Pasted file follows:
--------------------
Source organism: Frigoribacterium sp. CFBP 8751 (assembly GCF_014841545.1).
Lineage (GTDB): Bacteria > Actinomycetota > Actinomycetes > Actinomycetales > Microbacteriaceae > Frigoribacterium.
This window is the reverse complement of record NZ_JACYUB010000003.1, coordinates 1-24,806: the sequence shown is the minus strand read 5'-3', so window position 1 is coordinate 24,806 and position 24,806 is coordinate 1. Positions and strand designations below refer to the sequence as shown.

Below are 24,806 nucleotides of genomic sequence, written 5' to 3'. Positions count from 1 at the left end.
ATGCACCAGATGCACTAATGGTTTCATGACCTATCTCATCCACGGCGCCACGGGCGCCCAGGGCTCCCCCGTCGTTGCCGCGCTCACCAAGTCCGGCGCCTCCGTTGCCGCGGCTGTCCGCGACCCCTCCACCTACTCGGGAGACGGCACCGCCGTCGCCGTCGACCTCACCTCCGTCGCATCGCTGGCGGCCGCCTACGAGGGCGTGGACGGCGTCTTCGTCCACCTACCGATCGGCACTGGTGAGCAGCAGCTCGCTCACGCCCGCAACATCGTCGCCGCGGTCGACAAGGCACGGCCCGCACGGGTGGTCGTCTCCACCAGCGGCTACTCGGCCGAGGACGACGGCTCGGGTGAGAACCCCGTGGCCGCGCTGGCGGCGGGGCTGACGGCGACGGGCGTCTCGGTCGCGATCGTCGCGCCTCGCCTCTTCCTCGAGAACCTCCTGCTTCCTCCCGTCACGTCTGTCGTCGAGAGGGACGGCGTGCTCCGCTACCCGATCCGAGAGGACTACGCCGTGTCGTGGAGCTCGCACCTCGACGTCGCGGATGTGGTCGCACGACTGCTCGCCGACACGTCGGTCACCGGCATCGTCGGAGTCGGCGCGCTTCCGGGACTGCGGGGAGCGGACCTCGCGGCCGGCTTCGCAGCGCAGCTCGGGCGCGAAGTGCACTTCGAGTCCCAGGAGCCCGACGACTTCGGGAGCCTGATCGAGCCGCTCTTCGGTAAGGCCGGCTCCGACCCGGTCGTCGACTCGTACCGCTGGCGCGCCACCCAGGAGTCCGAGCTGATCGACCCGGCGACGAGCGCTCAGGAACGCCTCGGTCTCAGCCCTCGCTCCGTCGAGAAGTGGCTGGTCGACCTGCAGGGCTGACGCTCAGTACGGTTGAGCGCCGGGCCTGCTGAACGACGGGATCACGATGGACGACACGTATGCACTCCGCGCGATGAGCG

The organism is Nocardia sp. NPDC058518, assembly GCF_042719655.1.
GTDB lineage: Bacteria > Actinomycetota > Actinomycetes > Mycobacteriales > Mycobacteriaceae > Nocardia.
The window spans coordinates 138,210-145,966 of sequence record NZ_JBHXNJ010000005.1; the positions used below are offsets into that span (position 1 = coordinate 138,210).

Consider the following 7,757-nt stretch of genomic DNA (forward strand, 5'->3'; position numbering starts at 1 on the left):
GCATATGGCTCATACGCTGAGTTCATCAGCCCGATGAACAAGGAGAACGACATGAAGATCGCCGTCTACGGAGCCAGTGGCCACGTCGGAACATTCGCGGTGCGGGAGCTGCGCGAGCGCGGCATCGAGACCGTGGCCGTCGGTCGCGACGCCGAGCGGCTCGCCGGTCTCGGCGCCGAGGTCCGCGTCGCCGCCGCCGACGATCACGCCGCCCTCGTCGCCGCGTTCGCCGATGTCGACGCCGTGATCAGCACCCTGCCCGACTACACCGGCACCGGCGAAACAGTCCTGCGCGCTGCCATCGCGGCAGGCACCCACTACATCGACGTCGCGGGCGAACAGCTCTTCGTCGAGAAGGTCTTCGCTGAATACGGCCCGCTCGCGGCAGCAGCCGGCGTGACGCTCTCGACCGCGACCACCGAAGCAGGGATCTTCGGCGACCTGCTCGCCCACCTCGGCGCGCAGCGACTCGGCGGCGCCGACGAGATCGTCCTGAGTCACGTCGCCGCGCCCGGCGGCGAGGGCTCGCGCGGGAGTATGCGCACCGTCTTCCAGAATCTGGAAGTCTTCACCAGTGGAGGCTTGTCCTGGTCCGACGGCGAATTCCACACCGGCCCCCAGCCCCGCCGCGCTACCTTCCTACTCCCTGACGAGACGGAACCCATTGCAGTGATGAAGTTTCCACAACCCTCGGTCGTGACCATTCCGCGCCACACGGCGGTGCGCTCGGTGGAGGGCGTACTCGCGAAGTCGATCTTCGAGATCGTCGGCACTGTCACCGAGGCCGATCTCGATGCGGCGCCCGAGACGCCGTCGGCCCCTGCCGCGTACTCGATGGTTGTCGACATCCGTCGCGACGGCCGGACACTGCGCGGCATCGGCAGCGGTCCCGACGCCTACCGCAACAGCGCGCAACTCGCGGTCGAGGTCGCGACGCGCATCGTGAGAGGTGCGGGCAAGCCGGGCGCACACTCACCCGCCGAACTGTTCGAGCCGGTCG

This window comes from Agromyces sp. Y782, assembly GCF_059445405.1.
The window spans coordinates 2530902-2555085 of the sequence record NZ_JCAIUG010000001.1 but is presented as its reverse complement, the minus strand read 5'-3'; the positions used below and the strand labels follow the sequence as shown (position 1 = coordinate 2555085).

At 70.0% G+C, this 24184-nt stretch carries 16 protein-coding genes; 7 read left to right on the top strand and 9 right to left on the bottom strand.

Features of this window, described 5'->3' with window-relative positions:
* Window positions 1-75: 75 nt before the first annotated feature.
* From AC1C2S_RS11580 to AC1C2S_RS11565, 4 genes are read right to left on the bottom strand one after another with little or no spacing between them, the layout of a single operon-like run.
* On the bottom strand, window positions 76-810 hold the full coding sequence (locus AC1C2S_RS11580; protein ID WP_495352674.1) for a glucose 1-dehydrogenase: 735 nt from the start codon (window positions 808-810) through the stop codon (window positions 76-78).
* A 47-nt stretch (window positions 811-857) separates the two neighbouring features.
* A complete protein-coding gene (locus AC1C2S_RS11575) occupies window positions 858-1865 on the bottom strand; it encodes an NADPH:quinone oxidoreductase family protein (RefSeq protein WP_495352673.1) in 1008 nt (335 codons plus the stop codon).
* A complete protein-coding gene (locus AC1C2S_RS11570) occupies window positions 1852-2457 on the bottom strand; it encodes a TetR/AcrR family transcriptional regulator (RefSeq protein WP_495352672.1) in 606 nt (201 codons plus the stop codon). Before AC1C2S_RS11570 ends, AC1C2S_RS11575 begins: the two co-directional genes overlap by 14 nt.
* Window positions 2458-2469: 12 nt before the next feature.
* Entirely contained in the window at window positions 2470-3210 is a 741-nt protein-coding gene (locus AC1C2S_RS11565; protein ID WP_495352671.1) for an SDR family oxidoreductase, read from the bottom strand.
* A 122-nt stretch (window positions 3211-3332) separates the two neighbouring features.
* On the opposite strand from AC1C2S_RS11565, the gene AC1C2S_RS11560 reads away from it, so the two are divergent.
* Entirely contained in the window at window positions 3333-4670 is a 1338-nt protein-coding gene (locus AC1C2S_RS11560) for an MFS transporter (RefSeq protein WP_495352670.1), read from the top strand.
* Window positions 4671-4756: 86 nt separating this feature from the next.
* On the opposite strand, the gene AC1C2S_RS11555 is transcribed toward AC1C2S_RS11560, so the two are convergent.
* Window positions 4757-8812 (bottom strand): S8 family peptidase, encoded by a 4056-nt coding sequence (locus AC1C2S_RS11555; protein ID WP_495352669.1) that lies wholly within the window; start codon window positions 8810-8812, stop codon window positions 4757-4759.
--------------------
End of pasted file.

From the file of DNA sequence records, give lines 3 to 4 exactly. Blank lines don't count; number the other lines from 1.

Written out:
This window is the reverse complement of record NZ_JACYUB010000003.1, coordinates 1-24,806: the sequence shown is the minus strand read 5'-3', so window position 1 is coordinate 24,806 and position 24,806 is coordinate 1. Positions and strand designations below refer to the sequence as shown.

Below are 24,806 nucleotides of genomic sequence, written 5' to 3'. Positions count from 1 at the left end.